Mike’s Meanders: Sri Lanka Chapter 3

Yala National Park - Sri Lanka - Elephants

Missed the second chapter? Click here to read Mike’s Meanders: Chapter 2.

If you were to tell a client they could see the largest gathering of Asian elephants in the world, I’m sure they’d ask what part of India or Southeast Asia you were sending them to. In fact, they’d be wrong on both accounts as it takes place in Sri Lanka’s Minneriya National Park. The same holds true if you were to tell them they could visit the area with the greatest density of leopards in the world. I’m sure they would ask where in Africa they should go. They would be wrong again; this time the answer is Sri Lanka’s Yala National Park. Sri Lanka has one of the finest track records in the world when it comes to conservation. This reputation very possibly goes way back to ancient times. Historians believe a reserve set up in Minhintale during the 3rd century BC is the first wildlife reserve ever created.

Historically, Sri Lanka’s royal empires have made nature and wildlife a priority which is evident by the ancient tanks, or water reservoirs found all over the country. These tanks, which have been vital for both human and beast alike for centuries show the deep connection between human and nature that has existed in the Sri Lankan mindset for centuries. It is because of this mentality, in such a small island nation, and despite dealing with population pressure, that your travelers can still take wildlife safaris in Sri Lanka that compare to some of the best in the world.

The most iconic of Sri Lanka’s national parks is Yala. Famous for its extraordinary population of resident leopards, Yala has become world renowned as a wildlife watching paradise. Aside from leopards, the park boasts a host of intriguing animals such as elephants, wild boar, wild water buffalo, sloth bears, and crocodiles, also huge herds of Sambar and spotted deer and macaques. There is such a variety of bird life; even the hardiest of bird watchers will be inundated.

Yala National Park - Sri Lanka - Michael Healy

The best times to visit the park is on a morning safari which starts at approximately 6:30 am in the morning or an evening safari which runs from about 3:00 pm until the park closes at dusk. With such an amazing diversity of wildlife, some of the best naturalist guides in the world can join your clients on these private safari tours. As I was told by one of my guides, spotting wildlife is not just about luck, it’s about knowing the animals well enough to know their habits, daily routines and denning areas. By having a provider such as Khiri Travel select your client’s guide, we can truly increase the chances of seeing some of the finest and most unique wildlife this national park has to offer.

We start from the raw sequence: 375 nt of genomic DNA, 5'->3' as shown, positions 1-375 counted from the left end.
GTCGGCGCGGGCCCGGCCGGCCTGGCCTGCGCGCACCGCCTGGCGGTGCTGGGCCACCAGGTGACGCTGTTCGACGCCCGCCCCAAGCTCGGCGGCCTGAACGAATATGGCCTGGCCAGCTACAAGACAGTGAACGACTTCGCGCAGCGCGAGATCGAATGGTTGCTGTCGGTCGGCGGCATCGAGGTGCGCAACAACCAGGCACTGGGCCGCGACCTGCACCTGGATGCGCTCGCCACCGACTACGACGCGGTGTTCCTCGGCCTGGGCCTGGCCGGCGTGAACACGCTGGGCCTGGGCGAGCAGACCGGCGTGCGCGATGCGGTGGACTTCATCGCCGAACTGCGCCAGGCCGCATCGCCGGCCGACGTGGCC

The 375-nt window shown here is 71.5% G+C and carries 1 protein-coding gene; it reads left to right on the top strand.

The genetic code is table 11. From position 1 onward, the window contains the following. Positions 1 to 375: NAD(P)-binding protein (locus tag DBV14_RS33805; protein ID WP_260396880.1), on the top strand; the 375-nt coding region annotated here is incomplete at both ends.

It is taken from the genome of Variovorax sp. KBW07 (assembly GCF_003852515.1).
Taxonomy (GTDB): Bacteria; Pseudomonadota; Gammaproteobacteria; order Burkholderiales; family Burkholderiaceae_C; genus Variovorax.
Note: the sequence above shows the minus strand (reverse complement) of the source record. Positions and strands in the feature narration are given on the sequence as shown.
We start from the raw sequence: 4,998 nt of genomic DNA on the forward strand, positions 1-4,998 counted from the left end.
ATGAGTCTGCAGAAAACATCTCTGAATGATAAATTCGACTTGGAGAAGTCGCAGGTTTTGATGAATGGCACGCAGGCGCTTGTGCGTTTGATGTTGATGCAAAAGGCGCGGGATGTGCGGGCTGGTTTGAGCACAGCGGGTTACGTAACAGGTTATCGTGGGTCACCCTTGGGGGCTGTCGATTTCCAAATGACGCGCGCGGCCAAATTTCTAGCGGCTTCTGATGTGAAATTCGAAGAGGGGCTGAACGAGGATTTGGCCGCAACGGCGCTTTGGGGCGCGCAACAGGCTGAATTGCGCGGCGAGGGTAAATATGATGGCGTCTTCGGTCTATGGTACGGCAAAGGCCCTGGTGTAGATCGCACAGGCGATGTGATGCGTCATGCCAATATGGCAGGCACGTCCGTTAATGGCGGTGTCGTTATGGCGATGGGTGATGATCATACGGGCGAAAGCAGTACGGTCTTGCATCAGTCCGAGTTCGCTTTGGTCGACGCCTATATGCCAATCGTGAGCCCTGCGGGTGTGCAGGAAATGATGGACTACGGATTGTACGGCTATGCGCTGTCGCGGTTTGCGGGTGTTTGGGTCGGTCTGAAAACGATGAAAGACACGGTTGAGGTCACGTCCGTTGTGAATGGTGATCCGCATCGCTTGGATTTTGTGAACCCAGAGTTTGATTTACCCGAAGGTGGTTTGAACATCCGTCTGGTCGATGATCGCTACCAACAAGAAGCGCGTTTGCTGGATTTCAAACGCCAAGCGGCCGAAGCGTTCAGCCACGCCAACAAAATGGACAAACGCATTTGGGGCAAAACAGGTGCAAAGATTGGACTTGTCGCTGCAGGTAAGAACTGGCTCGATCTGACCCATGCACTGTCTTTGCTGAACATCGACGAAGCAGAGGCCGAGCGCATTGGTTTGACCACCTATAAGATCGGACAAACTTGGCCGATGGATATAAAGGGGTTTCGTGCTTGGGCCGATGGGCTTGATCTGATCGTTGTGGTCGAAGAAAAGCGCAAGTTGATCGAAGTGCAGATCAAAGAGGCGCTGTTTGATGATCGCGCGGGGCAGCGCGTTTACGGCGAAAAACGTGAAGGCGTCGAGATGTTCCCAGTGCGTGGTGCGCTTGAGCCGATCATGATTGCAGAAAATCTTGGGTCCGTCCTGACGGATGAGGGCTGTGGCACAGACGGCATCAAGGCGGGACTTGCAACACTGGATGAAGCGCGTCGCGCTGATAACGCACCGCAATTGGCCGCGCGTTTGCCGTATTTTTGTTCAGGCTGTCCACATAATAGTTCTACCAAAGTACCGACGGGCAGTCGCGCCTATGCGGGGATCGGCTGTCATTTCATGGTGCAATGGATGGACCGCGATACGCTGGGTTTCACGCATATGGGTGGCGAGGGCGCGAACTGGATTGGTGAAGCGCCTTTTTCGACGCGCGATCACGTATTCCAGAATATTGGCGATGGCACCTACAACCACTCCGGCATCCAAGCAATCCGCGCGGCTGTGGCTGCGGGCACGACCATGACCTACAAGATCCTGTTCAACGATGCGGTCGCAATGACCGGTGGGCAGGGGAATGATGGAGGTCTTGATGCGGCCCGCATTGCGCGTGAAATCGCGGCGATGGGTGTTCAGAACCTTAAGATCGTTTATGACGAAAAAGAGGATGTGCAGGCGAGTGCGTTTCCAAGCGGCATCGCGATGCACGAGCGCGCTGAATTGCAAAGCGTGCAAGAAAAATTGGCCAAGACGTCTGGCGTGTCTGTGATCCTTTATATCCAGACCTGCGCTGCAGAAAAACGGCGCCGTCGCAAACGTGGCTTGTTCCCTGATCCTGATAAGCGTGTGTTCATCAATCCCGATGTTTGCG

While Yala gets most of the notoriety, there is a cornucopia of national parks to explore on any trip to Sri Lanka. For an off the beaten path wildlife experience, we suggest visiting Gal Oya National Park, one of Sri Lanka’s must untouched preserves. Within the park lies Sri Lanka’s largest inland body of water, Senanayake Samudraya Lake. This reservoir provides an incredible array of flora and fauna within its wetland habitat and is home to a multitude of resident and migratory bird species such as painted storks, cormorants, pelicans, and koel. One of the best-kept secrets about wildlife safaris in Gal Oya is the rare ability to do so by boat. The luckiest safari clients can see elephants swimming from island to island!

Wilpattu National Park, located about 4.5 hours from Colombo, is a fabulous way to kick off any wildlife-oriented visit to Sri Lanka. Unlike most of the other national parks in Sri Lanka, this park is famous for its natural lakes that dot the landscape making it a photographer’s dream.

Whether a client is traveling with an IPhone or thousands of dollars worth of camera equipment, there is never a shortage of memorable photos to be taken all over Sri Lanka. Your travelers will have the rare ability to photograph wild leopards, breaching blue whales, pristine landscapes, and ancient ruins. While photos come and go, one of the best parts about Sri Lanka is getting to know the local people and experience the culture first hand. These memories are sure to last forever. In the next installment we’ll explore the Khiri Difference in Sri Lanka. We’ll teach you what we’re doing as a company to turn your client from a tourist to a true traveler and how we can impress on them the very essence of the country along the way.

For more information on how to book wildlife watching and exciting safaris in Sri Lanka’s wonderful national parks, please leave your contact information in the form below.

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